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ExxonMobil commercialising marine biofuels in North Europe

Photo: ExxonMobil ExxonMobil_Stena_biofuel_trial
ExxonMobil is moving beyond the trial stage for drop-in biofuels to commercialisation of the product at North European ports.

Eddie Fish, Market Development Advisor Aviation & Marine Fuels at ExxonMobil, told Seatrade Maritime News in an interview that it was seeing increasing interest in biofuels as a transition fuel along with LNG, which is already established for a small portion of the global shipping fleet.

Fish said the benefits of drop-in biofuels are they do not require expensive modifications to vessels and that they deliver immediate greenhouse gas reductions (GHG).

As a drop-in fuel component added to Very Low Sulphur Fuel Oil (VLSFO) the higher the percentage of biofuels the higher the savings are in terms of GHG emissions. Currently biofuels are mainly blended at the 20 – 30% level which ExxonMobil sees a “sweetspot”, although the company has trailed up 49% biofuel (B49) with 51% VLFSO.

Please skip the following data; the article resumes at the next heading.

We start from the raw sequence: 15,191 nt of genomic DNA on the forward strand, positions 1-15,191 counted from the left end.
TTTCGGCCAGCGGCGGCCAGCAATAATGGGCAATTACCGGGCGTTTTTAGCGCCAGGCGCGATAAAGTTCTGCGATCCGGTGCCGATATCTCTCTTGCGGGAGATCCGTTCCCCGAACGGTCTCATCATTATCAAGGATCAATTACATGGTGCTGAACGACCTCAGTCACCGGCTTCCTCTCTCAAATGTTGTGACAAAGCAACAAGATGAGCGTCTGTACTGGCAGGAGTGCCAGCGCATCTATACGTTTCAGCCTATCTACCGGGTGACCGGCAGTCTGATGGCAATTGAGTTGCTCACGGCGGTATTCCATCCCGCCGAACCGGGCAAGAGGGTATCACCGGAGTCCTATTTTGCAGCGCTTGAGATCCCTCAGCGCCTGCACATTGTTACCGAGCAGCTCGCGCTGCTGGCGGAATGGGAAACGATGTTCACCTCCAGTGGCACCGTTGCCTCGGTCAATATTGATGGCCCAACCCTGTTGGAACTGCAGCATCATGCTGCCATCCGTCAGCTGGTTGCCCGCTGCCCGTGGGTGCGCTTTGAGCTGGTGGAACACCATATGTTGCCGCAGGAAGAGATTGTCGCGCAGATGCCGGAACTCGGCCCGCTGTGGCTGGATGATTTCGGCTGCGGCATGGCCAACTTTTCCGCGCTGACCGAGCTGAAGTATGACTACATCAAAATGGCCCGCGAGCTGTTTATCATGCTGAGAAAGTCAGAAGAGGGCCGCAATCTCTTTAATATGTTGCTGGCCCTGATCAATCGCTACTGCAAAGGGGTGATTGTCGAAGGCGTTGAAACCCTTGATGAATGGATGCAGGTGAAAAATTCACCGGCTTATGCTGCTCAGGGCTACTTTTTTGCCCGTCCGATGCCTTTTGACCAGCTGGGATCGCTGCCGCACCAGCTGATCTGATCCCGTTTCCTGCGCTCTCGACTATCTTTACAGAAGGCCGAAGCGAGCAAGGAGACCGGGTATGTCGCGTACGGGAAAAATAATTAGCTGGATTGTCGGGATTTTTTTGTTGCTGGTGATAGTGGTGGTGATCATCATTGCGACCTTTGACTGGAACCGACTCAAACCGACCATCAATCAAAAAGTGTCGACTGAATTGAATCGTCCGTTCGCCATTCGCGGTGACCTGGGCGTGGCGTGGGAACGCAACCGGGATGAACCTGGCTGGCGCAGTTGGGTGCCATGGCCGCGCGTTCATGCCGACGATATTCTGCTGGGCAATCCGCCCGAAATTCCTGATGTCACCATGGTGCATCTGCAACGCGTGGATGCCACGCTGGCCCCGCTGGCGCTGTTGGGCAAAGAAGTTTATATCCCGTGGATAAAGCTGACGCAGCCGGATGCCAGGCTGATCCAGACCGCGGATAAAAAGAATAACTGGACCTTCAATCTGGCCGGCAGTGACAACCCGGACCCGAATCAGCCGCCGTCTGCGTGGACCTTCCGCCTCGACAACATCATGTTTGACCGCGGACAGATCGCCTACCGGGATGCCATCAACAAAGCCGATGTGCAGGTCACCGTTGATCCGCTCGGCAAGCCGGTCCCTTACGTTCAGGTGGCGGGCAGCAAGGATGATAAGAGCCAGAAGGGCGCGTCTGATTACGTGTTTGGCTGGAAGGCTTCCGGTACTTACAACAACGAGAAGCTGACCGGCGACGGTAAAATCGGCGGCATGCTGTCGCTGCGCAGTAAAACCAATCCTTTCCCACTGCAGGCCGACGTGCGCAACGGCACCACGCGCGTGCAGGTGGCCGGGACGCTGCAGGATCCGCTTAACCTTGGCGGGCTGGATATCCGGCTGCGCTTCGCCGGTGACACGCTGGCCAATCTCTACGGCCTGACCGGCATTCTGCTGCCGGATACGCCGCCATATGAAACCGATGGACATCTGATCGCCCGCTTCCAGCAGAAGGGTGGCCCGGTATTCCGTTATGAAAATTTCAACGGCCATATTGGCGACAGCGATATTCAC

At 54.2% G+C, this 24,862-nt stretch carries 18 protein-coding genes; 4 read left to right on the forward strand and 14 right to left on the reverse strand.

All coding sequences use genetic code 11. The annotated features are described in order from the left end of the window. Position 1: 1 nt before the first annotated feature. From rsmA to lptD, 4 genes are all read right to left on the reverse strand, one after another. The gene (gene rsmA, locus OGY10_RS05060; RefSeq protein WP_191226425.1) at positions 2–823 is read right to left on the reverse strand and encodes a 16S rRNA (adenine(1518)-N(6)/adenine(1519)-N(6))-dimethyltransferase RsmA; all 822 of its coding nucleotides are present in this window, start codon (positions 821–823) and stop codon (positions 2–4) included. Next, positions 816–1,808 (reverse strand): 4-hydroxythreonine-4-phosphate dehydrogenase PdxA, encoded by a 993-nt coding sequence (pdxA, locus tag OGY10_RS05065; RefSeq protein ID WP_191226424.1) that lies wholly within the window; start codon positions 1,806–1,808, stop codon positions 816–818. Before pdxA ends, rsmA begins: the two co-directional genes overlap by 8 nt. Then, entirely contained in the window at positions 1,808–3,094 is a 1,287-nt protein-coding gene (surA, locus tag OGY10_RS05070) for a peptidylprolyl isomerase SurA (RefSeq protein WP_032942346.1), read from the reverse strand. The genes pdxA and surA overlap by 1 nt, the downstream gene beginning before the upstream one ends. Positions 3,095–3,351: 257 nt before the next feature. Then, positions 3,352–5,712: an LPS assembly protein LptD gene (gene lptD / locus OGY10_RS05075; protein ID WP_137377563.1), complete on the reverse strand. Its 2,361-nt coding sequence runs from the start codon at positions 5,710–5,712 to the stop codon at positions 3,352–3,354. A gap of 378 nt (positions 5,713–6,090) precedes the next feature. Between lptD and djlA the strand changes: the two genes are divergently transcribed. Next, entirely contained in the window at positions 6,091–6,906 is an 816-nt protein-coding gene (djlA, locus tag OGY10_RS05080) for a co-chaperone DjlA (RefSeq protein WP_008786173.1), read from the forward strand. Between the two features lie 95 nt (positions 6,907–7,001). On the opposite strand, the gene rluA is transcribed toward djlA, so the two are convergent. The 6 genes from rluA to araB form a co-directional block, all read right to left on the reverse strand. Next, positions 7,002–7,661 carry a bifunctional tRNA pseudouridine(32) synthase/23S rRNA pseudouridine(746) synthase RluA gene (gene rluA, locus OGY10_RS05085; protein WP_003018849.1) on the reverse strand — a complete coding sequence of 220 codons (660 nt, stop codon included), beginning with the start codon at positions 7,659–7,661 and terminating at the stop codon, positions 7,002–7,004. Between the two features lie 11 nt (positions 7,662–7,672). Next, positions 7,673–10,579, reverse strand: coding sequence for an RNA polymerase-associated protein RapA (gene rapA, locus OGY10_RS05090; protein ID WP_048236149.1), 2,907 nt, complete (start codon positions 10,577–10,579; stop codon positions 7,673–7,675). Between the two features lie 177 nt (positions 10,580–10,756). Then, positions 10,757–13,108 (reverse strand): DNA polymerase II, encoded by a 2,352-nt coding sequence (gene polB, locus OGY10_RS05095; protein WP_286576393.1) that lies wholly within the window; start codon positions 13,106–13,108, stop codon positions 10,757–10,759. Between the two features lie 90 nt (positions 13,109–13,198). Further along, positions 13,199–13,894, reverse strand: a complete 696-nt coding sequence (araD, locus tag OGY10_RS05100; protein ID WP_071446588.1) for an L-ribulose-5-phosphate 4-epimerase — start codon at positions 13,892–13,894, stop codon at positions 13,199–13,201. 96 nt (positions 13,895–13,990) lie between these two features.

In the ARA (Amsterdam, Rotterdam, Antwerp) region ExxonMobil is moving from the trial stage to full commercial offerings of drop-in biofuels to customers. “We've been very active in the B30 space out of Antwerp and Rotterdam area, in France we've already offered a B25,” he explained. In the UK the company has been asked to help a couple of customers with a trial for a B20 fuel.

ExxonMobil is also working on bringing marine biofuels to market in Italy, most likely early next, year and has carried a few trials of B25 in Singapore, most recently with a bunkering for a Tata NYK Shipping vessel last month.

Singapore is studying the use of mass flow meters (MFMs), which it mandates for conventional bunker deliveries, ensuring they are calibrated for biofuels. “We're comfortable, or certainly aware of and ensuring, that the mass flow metres that we are looking to utilise and or continue to instal will work well with these with these biofuels.”

When it comes to using biofuels he stresses that it’s important to look at the full lifecycle of the product. For owners looking for biofuels to help meet the International Maritime Organization’s (IMO) Carbon Intensity Indicator they might be disappointed at present as from a purely CII standpoint Fish says they “don’t help hugely” as it looks only at what happens on the vessel and not the upstream component.

“But if we look at the European legislation, and we certainly look at the Exxon Mobil approach one needs to consider the full lifecycle assessment,” he said. There is work ongoing with the IMO try and factor in the full lifecycle assessment into CII.

Another key factor is inventory practices and ensuring trustworthy sources for bio-components and that they are ISCC (International Sustainability Carbon Certification) certified.